You may well earn valuable supplier and or customer loyalty as you help them plan. Your input is vital for their Demand Planning and the more accurate it is, the better forecast they achieve. There are a number of figures to "crunch" so of course software can be a valuable tool. A manufacturing line can use software to analyse in detail an existing assembly process. This may display benefits from using alternative parts in the assembly process (material, product finish, component composition) or even alternative location for assembly (moving to a factory closer to a key client). You can use software to analyse your supply chain.

Yes there is a cost, one time or maybe an annual licence cost, yet the opportunity to shave cost and increase efficiency will be ongoing year on year. There are usually a large number of variables and these mathematical variances are ideally suited for exploration in data models in software to give you the luxury of a host of variable "what if" scenarios. Software can help you create a forecast to guide you on inventory levels to maximise profits.

As with many software solutions, different products may offer a different approach to achieve the end result. You need to focus with care on your choice of software. Run some tests and try to validate the results and its recommendations for your case. These check runs or tests should be repeated a number of times. Insert some changes to the variables. Add "what if" scenarios based for example on new fuel costs or insurance fees and see if the new overall results look correct.

Test, step back and using your experience look at the overall figures forecasted and see if they make sense. Then test again. You may consider using some data from previous years and enter actual changes seen and recorded then see if the result allies with what actually happened - add data fields to include competitor or national changes.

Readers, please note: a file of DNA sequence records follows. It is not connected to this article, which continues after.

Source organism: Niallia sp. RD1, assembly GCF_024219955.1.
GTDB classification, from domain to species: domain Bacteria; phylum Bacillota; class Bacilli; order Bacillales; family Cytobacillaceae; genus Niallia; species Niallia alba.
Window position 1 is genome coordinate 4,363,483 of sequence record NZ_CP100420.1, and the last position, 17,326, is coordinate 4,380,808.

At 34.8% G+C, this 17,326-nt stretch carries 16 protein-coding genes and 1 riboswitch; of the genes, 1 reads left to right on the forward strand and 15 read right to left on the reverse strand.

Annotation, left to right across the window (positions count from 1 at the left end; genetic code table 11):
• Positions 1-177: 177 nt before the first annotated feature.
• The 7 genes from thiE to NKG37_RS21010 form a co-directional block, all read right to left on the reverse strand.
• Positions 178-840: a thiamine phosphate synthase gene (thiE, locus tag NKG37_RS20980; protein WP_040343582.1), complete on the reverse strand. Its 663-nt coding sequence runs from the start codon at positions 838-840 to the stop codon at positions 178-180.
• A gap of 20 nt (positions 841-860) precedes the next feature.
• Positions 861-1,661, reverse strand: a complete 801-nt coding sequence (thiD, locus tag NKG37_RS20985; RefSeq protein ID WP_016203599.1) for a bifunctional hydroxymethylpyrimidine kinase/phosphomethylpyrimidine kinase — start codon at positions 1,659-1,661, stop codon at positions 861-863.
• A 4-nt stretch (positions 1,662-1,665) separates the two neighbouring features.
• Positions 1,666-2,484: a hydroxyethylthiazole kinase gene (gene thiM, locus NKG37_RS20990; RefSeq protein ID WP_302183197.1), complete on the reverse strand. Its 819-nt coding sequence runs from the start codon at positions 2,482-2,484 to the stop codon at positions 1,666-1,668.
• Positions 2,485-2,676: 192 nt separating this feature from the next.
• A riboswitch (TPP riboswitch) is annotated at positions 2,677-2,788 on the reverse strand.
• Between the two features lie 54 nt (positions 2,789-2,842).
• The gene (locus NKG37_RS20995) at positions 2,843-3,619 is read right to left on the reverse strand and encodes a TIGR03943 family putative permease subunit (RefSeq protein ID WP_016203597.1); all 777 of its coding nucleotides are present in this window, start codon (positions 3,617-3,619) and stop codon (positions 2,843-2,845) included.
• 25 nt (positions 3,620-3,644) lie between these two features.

Many of the variables will alter other variables so you may need to consider macros in fields so all are recognising changes in other fields - imagine cogs in a gearbox turning, all inter-connected. If products are perishable then other variable data is to be included. If working in medical or technology fields, other variables may be more critical in terms of new advances or world health warnings.

Nobody ever said forecasting was easy but all do say it is vital! Make sure you get input from all your company departments; legal, sales, building services, procurement, etc. Added all together you can harness the expertise IN your company and make the best guess attempt - the effort is worthwhile.

This all feeds into the long term budget plan for your company together with of course daily cash flow monitoring. Don't forget the daily monitoring may show annual patterns that can be very valuable data for future forecasts. There may be visible influences on your business every year. If you are in manufacturing you do not need us to tell you the benefit of maintaining raw material stocks at their optimum levels for overall profitability.

These efforts allow you to plan with a complete Demand Planning and Forecasting process in place, based on the predicted changes you can envisage. Record the resultant actual changes to your fixed and variable costs against plan and you add further data for your next forecast, so refining and refining the results. You have of course records showing your revenue streams and cash flow. These records and resulting variances all add further refinement to your next Demand Planning and Forecasting models.